How to Grow and Care for Stone Pine (Umbrella Pine)

Stone pine tree with a long trunk and an umbrella-like canopy in middle of field

The Spruce / K. Dave

One of the common names for this needled evergreen is a clear identifier: the umbrella pine. Beginning life as a rounded shrub-like tree, the stone pine (Pinus pinea) gradually matures into a towering tree with a characteristic mushroom-shaped canopy. The shape is instantly recognizable to anyone who has traveled in its native Mediterranean regions. Commonly grown in the coastal regions of southern California, the silhouette of the stone pine is quite different from the pyramidal shape common to most evergreen trees.

These trees grow rather slowly in the early years, achieving a height of about 15 feet over the first five years. But if you expect to grow it to maturity, be aware that stone pine is a large tree best suited for an expansive property, where it can serve as a specimen tree or can be planted in groups to produce a shaded glade or screen.

Common Name Stone pine, umbrella pine, Italian stone pine, parasol pine, Roman pine
Botanical Name Pinus pinea
Family Pinaceae
Plant Type Tree
Mature Size 40-60 ft. tall, 20-40 ft. wide
Sun Exposure Full
Soil Type Well-drained
Soil pH Acidic, alkaline
Hardiness Zones 7a-11 (USDA)
Native Area Mediterranean

Stone Pine Care

Stone pine trees are quite durable once established, but they can be temperamental in the early years and are hard to restore if problems arise. This tree is best planted in dry to medium-moisture soil in a full-sun location, with plenty of space for growth. They have a natural preference for slightly sandy soils.

You can use fallen pine needles as a natural mulch to help with water retention and keep weeds at bay. Make sure to leave a space of a few inches between the trunk and the mulch. If they touch, this can cause problems like fungal diseases and make it harder for the tree to get oxygen.

Stone pines often assume a shrubby, multi-stemmed shape when young, but as they grow upward, the multiple trunks usually merge into a single trunk, which then diverges into spreading branches high above the ground. Lower branches will naturally fall away as the tree grows upward and begin to assume its umbrella shape. No additional trimming is generally needed.

Stone pine tree branches with green needles and new growth closeup

The Spruce / K. Dave

Stone pine trees lined next to each other with umbrella-like canopies in middle of field

The Spruce / K. Dave


Plant a stone pine tree in a full-sun location.


Stone pine prefers well-drained soil that is not too moist. It tolerates a wide range of soil pH levels, though, like most pines, it thrives under slightly acidic soil conditions.


This is a drought-tolerant tree once established, but in the first growing seasons make sure to give it adequate watering to help root establishment. This species is native to dry Mediterranean regions, so the best environment will mimic those conditions.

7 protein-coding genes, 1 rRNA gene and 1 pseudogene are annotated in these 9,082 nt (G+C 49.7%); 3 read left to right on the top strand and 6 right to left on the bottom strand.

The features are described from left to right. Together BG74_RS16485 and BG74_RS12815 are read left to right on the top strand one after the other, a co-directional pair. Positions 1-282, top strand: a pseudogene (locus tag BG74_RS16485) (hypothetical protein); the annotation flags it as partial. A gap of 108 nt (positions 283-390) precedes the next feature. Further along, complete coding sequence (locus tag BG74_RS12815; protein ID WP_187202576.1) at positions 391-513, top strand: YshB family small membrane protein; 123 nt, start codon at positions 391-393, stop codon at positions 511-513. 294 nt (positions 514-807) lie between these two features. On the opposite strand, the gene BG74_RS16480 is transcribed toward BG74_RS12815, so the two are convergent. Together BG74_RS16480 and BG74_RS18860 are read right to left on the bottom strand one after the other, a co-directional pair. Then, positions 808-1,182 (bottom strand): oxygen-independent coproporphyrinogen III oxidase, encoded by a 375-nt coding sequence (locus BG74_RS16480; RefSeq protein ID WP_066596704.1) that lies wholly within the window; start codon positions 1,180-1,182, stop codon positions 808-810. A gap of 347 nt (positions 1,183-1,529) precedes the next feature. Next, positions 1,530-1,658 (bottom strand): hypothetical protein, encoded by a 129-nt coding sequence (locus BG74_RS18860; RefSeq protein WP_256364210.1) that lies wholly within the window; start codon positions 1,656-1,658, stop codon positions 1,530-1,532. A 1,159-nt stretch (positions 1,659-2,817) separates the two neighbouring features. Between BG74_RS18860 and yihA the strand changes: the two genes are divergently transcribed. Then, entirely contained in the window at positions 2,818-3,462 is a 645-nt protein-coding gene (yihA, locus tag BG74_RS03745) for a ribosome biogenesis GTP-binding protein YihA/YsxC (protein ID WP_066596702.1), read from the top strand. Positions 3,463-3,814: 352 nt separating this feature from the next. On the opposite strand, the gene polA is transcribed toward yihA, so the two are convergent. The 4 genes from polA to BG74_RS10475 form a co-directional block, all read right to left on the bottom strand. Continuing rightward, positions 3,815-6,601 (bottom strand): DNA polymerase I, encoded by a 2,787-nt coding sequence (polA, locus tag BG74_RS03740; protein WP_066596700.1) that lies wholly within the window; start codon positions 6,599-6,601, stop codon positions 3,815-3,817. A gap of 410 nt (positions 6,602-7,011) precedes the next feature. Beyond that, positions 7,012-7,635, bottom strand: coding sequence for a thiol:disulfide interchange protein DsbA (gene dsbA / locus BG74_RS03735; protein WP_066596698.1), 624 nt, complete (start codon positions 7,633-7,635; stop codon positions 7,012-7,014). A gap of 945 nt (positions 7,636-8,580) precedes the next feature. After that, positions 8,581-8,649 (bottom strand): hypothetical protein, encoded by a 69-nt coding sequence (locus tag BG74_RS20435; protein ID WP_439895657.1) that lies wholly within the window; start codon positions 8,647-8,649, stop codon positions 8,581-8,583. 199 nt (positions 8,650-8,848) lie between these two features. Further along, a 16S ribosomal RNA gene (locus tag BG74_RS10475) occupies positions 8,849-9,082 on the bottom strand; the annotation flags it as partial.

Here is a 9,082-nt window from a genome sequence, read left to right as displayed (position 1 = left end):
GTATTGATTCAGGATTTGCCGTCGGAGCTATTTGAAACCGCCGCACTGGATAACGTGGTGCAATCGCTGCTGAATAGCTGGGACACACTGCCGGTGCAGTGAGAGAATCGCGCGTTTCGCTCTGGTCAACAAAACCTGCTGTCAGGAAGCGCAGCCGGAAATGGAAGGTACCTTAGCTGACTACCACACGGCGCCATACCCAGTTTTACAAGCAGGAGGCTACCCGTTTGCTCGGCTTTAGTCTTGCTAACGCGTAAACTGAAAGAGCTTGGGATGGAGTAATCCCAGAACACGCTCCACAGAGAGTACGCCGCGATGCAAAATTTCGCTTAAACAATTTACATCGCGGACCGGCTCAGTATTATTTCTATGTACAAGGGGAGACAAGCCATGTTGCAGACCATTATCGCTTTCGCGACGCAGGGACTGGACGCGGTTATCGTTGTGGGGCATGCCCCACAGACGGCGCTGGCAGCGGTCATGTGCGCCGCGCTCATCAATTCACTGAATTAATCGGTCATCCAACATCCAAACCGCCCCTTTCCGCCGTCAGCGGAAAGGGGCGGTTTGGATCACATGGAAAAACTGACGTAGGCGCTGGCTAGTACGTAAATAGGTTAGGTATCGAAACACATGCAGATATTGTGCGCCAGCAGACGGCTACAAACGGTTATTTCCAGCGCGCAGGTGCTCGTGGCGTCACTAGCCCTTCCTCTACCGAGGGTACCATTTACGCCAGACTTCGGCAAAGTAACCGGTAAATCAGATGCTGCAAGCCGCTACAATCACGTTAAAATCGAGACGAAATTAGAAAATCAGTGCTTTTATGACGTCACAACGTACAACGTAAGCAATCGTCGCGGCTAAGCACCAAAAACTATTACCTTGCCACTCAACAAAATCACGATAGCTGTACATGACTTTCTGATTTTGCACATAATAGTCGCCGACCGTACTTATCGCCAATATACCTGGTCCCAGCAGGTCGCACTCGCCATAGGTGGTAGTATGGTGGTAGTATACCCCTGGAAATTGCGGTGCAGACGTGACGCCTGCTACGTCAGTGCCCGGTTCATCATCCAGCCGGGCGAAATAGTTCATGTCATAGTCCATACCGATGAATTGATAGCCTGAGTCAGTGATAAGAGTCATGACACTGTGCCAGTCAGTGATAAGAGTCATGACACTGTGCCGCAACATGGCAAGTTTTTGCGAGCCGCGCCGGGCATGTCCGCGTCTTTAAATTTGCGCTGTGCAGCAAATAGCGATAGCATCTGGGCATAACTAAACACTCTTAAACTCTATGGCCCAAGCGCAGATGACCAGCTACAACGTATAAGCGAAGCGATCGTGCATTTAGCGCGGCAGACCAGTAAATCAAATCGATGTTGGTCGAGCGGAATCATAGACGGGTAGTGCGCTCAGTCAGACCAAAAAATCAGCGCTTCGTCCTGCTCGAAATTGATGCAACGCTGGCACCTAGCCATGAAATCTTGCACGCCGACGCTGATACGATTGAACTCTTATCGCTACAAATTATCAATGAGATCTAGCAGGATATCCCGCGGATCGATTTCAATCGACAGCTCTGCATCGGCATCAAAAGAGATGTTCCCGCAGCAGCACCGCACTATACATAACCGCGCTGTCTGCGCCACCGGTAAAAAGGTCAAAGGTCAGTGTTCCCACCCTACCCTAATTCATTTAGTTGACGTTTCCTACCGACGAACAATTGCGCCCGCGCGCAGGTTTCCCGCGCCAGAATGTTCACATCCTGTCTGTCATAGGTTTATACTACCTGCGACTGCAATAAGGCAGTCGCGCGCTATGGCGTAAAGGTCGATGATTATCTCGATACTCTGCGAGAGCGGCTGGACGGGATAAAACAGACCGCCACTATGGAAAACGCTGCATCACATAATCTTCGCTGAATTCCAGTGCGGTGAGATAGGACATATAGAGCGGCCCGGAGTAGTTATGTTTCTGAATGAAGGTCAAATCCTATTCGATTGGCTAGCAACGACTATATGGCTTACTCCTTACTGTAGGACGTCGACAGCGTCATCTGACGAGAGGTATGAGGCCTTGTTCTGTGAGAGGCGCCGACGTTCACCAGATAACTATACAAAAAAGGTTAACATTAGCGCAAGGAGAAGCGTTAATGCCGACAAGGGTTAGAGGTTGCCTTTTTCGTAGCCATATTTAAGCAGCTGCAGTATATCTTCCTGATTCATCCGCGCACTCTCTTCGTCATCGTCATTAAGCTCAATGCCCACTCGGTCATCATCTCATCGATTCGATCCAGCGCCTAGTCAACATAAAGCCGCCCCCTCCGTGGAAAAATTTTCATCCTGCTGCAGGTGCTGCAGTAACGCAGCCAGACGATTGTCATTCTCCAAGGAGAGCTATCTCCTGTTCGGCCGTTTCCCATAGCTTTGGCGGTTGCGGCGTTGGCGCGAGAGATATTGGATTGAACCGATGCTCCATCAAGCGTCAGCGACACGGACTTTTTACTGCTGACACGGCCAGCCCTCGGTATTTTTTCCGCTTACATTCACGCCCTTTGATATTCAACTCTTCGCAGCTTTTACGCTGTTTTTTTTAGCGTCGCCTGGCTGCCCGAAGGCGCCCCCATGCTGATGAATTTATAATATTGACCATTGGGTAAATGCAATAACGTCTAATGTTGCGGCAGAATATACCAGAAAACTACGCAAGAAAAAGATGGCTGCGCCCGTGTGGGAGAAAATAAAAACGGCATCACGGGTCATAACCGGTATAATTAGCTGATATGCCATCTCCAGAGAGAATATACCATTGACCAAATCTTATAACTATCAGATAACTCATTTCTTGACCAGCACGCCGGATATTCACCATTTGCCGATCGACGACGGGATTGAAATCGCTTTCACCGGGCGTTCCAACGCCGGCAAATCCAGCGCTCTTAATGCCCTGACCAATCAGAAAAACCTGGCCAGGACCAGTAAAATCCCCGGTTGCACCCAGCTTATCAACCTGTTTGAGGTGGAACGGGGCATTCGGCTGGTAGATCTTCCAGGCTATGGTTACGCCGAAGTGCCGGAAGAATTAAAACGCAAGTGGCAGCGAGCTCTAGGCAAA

Temperature and Humidity

As a native of the Mediterranean, stone pine prefers a mildly warm environment without notable temperature swings and relatively dry conditions. It does not do well in very humid environments, where it can be susceptible to fungal problems and rot. Nor does it like environments where there is a vast difference between winter and summer temperatures. These trees are easily damaged by ice.


Once established, stone pine trees need no feeding. In the first year or two, the application of an acid fertilizer may help if the tree is not developing properly.

Pine Varieties

The stone pine most commonly available is the straight species. It is the primary source of edible pine nuts in Europe. Twenty species of pine trees produce seeds for consumption, including:

  • Colorado pinyon (P. edulis), a pine native to North America that can get up to 45 ft. tall with a short trunk
  • Mexican pinyon (P. cembroides), a compact tree also native to North America, growing 20 to 30 ft. tall
  • Korean pine, also known as Chinese nut pine (P. koraiensis), a hardy pine with a pyramidal shape, growing 30 to 40 ft. tall


There should be little pruning needed unless you need to take care of branches that are dead, diseased, or damaged. As the tree grows upward, the lower branches tend to shed, gradually transforming the plant from a rounded shrub into a towering shade tree. Some gardeners prefer to mold the umbrella-shaped canopy by targeted pruning.

Propagating Stone Pine

While starting stone pine from seeds is the method most commonly used to propagate the tree, it is also possible to propagate from cuttings. Here's how:

  1. Using sharp shears, cut a piece of new growth (softwood) that's about six inches in length. The best time to take a cutting is in the late spring or early summer.
  2. Use your shears to remove any branches or needles from the bottom of the cutting. You will not want any needles touching the soil.
  3. Use a small knife to make grooves along the length of the cutting.
  4. Dip the grooved end into a rooting hormone and place it in a pot filled with potting soil.
  5. Keep the soil moist but don't overwater.